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Fury couldn’t handle the risk of being champion

Tyson Fury put so much into becoming champions that the risk of losing the titles became too much for him to handle.

Tyson Fury put so much into becoming champions that the risk of losing the titles became too much for him to handle.

Tyson Fury was the baddest man on the planet. That’s the distinction you get when you’re the heavyweight champion of the world and on November 28, 2015, he earned that claim when he ended the incredibly long reign of the seemingly unbeatable Wladimir Klitschko; also ending the Ukrainian’s 12-year undefeated streak.

Nobody would call that fight between the two giant Europeans a classic. It was pretty bad, very slow paced, sloppy and boring. But Fury out-worked Klitschko. He wanted to be the champion more. He’s always wanted to be champion. When his father named him Tyson after the former baddest’ man on the planet he said his son would one day be the heavyweight champion of the world.

But once he achieved his life-long dream, he spiraled spiraled down.

A rematch between Fury and Klitschko was canceled twice. The first time, Fury sprained his ankle in training. The second time, he pulled out after being declared “medically unfit”. At the time, it seemed like the man who regularly laughed at Klitschko for “losing to a fat man” wasn’t taking his training seriously and was just way too out of shape to fight in a world heavyweight title fight. It turned out that Fury actually failed a drug test a day before he pulled out of the fight and it was said that he tested positive for cocaine.

Drug use is not an acceptable act, but it wasn’t necessarily something unseen before. UFC fighter Jon Jones was recently suspended for cocaine use. That was one of several offenses that led to the UFC stripping him of his title and putting a year long suspension on him.

On October 12, Fury took it upon himself to vacate his WBA, WBO and IBO heavyweight titles, declaring he would be seeking treatment for depression that has led to multiple use of cocaine.. The next day he was issued a one year suspension of his boxing license.

Fury’s claims of depression and suicidal thoughts should be taken very seriously and getting help should be his top priority, but it also seems that Fury simply could not handle the pressure of being champion and never seemed overly willing to fight Klitschko for a second time.

While maybe Fury looks like a grizzled veteran who has been a professional fighter chasing a title for decades, he’s actually only 28 years old. He is actually ahead of where most boxers are. In this current era, most boxers are hitting their peak and earning title fights when they are 30 to 32 years old. But fury used his massive size, his clubbing paws and his unmatched attitude and desire to become the champion as great fuel to a 25-0 record as champion after beating Klitschko.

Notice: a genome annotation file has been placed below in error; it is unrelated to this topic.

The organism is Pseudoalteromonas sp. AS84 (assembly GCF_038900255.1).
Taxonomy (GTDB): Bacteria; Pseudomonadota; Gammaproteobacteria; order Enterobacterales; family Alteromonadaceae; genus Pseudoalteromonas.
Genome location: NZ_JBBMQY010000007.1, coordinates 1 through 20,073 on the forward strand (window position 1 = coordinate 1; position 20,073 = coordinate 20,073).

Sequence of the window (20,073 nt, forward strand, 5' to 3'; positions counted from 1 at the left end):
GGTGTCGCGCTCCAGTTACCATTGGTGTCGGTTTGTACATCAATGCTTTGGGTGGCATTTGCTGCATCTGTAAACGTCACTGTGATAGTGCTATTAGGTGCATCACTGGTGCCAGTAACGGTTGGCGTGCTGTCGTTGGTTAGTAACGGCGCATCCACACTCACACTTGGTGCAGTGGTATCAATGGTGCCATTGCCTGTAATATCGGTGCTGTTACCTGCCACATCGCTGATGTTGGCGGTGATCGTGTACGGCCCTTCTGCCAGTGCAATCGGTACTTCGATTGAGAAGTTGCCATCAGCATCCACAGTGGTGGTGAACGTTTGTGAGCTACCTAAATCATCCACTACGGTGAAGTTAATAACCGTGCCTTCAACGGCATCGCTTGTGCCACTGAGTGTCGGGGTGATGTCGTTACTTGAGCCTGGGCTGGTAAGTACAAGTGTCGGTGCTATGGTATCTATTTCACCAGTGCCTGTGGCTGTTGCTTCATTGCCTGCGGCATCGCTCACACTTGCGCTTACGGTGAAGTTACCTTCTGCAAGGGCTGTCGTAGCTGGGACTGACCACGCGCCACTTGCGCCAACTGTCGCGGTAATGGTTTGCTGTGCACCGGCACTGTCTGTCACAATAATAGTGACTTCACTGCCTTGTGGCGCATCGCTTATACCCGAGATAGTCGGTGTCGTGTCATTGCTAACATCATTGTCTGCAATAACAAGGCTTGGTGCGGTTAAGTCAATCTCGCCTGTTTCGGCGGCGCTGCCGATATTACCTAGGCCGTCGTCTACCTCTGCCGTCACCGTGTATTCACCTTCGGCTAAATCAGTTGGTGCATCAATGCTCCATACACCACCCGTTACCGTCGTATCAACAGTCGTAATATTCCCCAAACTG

Now what?

Fury put everything he had into becoming champion. Now that he has achieved that dream, where does he go from there? Famed boxing commentator Max Kellerman compared Fury to chess prodigy Bobby Fischer, who was loud about how great he was before becoming the world chess champion in 1972, only to never play chess competitively again because he couldn’t handle the risk of possibly losing.

If Fury would lose to Klitschko, everything he worked for would be finished. He won the title, but now he’s been beaten and he’s no longer the greatest in the world.

Hopefully Fury gets the help he needs because if he doesn’t fix the fragile ego, he might relish trying to get back to the top to become champion again should he never step foot back in the boxing ring, but if he does win the title for a second time, could he actually ever defend it, or would we be back where we are now with him relinquishing his titles for not fighting?

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Corey Johns

Editor in Chief
You could say Corey was born to become a sports journalist. His father won a national championship coaching college soccer. His mother is a baseball fanatic who hasn't missed seeing an Orioles game since 1983 (literally, sometimes it's annoying). His great uncle was a big-time boxing promoter and his maternal grandfather was once a department head at the Baltimore Sun. Basically, sports and journalism run through his blood. He played just about every little league sports there was when he was a kid and was a multi-sport athlete in high school; even playing in the first-ever high school sanction Rugby game in the country. Eventually he retired from sports as an undefeated Maryland state Rugby champion as a high school senior. Perhaps lack of athletic talent has more to do with the retirement, but he will tell you that it more had to do with a great desire to jump right into media. Upon his graduation from University of Maryland, Baltimore County as a triple communications major, Corey started the So Much Sports network and has continued to grow his websites and continues to work to make them premier sports media outlets.

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